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Atmospheric Chemistry and Physics An interactive open-access journal of the European Geosciences Union
© Author(s) 2017. This work is distributed under
the Creative Commons Attribution 4.0 License.
Research article
30 Aug 2017
Review status
This discussion paper is a preprint. It is a manuscript under review for the journal Atmospheric Chemistry and Physics (ACP).
Concentration and variability of ice nuclei in the subtropic, maritime boundary layer
André Welti1, Konrad Müller1, Zoë L. Fleming2, and Frank Stratmann1 1Leibniz-Institute for Tropospheric Research (TROPOS), Leipzig, Germany
2National Centre for Atmospheric Science (NCAS), Department of Chemistry, University of Leicester
Abstract. Measurements of the concentration and variability of ice nucleating particles in the subtropical, maritime boundary layer are reported. Filter samples collected in Cape Verde over the period 2009–2013 are analyzed with a drop freezing experiment sensitive to detect the few, rare ice nuclei active at low supercooling. The data-set is augmented with continuous flow diffusion chamber (SPIN) measurements at temperatures below −24 °C from a two month field campaign at Cape Verde in 2016. The data set is used to address the questions: What are typical concentrations of ice nucleating particles active at a certain temperature, what affects their concentration, what is their composition and where are their sources?

To investigate what the most common ice nuclei are and to identify the sources, bulk chemical aerosol composition obtained from the utilized filter samples is tested for correlations with ice nuclei concentration. It is shown that no significant correlation between the rare ice nuclei and the bulk aerosol chemical composition, which could serve as tracer for a specific aerosol class e.g. of maritime origin, can be made.

Concentration of ice nuclei is found to increase exponentially with decreasing temperature. It indicates that several groups of particles with different ice nucleation properties (size, composition) are contributing to the ice nuclei concentration at different temperatures. The concentration of ice nuclei active at a specific temperature varies over a wide range. The frequency with which a certain ice nuclei concentration is measured within this range is found to follow a log-normal distribution. The log-normal frequency distribution can be explained by random dilution associated with turbulent, long-distance transport. To investigate the geographic origin of ice nuclei, source attribution of air masses from dispersion modeling is used to classify the data into 7 typical situations. While no source could be attributed to the ice nuclei active at temperatures higher than −12 °C, concentrations at lower temperatures tend to be elevated in air masses originating from the Saharan desert.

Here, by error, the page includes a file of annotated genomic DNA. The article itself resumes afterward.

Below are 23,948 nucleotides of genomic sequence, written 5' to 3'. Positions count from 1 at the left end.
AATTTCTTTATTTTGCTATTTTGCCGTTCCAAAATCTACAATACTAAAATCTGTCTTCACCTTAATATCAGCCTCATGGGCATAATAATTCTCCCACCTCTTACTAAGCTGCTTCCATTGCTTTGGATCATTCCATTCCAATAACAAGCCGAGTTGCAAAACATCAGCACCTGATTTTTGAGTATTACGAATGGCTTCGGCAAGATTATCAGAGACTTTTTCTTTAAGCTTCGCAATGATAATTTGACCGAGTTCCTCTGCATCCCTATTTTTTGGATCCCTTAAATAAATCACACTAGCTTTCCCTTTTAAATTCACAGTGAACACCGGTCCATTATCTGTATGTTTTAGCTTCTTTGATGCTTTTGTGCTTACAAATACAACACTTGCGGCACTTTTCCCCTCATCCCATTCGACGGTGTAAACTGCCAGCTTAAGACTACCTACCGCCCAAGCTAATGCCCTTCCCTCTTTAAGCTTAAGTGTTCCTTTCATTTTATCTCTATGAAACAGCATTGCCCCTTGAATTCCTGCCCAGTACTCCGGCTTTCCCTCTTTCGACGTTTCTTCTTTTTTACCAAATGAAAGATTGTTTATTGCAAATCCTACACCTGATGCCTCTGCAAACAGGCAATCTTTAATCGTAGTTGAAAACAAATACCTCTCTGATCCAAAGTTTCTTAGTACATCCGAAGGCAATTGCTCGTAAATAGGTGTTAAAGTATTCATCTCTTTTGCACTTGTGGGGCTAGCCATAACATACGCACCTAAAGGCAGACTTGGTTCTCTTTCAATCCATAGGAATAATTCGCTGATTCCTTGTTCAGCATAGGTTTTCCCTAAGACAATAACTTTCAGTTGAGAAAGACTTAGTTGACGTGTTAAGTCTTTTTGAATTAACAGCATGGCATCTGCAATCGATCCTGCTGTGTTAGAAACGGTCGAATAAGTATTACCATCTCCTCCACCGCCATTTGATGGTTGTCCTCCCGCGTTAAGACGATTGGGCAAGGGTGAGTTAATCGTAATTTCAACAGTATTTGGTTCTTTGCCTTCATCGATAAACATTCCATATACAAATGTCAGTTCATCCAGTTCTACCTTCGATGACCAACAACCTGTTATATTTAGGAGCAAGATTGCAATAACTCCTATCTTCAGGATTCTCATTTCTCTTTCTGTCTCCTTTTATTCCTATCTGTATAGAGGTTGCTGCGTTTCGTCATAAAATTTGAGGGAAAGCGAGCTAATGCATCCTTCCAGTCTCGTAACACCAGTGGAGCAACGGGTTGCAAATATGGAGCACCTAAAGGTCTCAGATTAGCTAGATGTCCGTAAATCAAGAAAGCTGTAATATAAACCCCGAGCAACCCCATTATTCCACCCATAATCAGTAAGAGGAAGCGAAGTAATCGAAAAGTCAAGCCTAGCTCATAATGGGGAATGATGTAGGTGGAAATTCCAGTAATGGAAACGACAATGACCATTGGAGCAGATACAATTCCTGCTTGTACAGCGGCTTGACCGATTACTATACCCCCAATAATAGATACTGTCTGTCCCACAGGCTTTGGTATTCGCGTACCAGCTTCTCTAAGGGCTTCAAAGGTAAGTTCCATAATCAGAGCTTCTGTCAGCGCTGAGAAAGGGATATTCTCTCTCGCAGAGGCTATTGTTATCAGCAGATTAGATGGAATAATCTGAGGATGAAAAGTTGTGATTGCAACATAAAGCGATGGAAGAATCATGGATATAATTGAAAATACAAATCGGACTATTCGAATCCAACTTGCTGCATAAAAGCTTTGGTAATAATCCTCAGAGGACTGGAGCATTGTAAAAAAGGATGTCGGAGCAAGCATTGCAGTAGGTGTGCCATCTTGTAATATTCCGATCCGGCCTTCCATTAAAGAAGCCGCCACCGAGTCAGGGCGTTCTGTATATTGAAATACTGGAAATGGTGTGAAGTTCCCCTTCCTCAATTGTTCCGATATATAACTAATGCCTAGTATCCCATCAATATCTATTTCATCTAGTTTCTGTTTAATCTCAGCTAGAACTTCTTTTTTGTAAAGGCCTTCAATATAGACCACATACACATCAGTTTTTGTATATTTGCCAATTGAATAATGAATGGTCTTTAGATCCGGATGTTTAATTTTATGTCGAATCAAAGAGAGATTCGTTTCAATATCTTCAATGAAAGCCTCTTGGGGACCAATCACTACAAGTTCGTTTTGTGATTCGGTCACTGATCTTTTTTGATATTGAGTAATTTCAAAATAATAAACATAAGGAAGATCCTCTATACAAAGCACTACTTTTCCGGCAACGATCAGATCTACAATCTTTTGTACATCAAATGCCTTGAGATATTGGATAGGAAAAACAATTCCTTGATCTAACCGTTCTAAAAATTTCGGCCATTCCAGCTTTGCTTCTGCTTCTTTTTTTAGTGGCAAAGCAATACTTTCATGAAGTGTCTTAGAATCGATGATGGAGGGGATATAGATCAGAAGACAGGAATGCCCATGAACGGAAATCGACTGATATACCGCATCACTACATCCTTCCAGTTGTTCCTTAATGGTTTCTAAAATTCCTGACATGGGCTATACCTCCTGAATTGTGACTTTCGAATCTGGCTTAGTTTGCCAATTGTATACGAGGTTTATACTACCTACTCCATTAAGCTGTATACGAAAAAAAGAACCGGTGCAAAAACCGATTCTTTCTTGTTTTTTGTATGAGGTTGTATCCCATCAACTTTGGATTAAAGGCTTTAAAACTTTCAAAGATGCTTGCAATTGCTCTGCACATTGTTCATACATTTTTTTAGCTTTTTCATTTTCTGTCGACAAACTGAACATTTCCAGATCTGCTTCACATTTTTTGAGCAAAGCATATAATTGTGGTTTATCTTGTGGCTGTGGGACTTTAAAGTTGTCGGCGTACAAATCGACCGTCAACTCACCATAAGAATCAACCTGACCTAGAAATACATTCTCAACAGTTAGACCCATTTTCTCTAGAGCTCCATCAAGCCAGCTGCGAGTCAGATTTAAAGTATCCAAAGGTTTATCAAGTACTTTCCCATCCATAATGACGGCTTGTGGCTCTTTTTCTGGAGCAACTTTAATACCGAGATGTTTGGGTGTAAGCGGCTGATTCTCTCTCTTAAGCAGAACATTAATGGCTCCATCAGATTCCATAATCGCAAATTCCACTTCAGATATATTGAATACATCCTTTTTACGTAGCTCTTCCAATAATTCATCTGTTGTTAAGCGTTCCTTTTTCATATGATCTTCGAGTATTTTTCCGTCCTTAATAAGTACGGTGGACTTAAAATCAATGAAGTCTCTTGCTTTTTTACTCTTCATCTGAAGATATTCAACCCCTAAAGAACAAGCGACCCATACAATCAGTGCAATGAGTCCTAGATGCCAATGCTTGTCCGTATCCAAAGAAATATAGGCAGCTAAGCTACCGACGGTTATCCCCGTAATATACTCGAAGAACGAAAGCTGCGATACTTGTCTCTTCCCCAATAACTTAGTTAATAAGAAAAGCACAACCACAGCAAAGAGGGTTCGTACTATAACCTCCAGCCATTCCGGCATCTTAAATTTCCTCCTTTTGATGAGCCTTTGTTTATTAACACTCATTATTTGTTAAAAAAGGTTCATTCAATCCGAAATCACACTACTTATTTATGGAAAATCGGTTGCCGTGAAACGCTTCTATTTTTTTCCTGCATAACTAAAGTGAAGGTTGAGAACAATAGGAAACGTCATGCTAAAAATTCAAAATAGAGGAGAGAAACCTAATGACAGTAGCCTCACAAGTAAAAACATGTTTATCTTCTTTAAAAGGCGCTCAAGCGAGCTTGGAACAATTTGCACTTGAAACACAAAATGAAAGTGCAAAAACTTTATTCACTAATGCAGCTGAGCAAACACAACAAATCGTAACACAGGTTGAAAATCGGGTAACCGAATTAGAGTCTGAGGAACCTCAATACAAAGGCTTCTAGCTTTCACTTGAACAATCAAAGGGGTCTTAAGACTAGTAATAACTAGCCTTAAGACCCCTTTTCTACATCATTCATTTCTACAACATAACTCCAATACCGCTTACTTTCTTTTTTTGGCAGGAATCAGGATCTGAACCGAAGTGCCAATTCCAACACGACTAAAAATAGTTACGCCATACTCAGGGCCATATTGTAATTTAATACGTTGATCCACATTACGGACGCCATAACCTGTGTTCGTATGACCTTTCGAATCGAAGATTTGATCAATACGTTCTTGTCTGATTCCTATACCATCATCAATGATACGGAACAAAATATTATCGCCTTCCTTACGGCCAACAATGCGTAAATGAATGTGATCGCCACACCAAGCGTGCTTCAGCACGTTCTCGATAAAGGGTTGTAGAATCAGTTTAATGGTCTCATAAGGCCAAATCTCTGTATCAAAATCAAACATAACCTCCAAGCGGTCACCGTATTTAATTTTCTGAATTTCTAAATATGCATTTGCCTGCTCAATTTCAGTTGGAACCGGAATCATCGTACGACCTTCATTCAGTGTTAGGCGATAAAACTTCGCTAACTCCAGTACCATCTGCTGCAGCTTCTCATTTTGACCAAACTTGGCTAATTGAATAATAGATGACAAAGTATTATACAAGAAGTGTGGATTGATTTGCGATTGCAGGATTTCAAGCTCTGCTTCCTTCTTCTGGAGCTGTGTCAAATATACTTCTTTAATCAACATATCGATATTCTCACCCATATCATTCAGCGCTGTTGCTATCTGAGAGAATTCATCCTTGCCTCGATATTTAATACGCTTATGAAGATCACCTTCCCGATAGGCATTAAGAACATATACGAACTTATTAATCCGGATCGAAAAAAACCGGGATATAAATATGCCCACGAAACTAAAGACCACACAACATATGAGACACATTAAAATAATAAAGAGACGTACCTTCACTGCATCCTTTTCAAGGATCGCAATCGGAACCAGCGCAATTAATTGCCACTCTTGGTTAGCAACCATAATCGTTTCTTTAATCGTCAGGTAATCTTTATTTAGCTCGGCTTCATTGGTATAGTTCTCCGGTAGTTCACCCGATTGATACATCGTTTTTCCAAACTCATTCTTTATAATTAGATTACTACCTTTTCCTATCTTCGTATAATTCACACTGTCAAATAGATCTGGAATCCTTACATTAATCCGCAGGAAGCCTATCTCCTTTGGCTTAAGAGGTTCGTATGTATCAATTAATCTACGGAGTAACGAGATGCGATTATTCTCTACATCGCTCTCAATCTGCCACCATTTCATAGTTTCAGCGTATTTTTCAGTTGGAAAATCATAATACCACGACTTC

Citation: Welti, A., Müller, K., Fleming, Z. L., and Stratmann, F.: Concentration and variability of ice nuclei in the subtropic, maritime boundary layer, Atmos. Chem. Phys. Discuss.,, in review, 2017.
André Welti et al.
André Welti et al.
André Welti et al.


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Short summary
We report on ambient concentrations of ice nuclei, measured on Cape Verde Islands. Concentrations are found to exponentially increase by seven order of magnitude from −5 °C to −38 °C. At each temperature, the frequency distribution of observed concentrations can be described by a log-normal distribution, typical for random dilution of substances during transport. Correlating concentrations to aerosol sources shows, that there is no easy answer to what ice nuclei are made of or where they are from.
We report on ambient concentrations of ice nuclei, measured on Cape Verde Islands....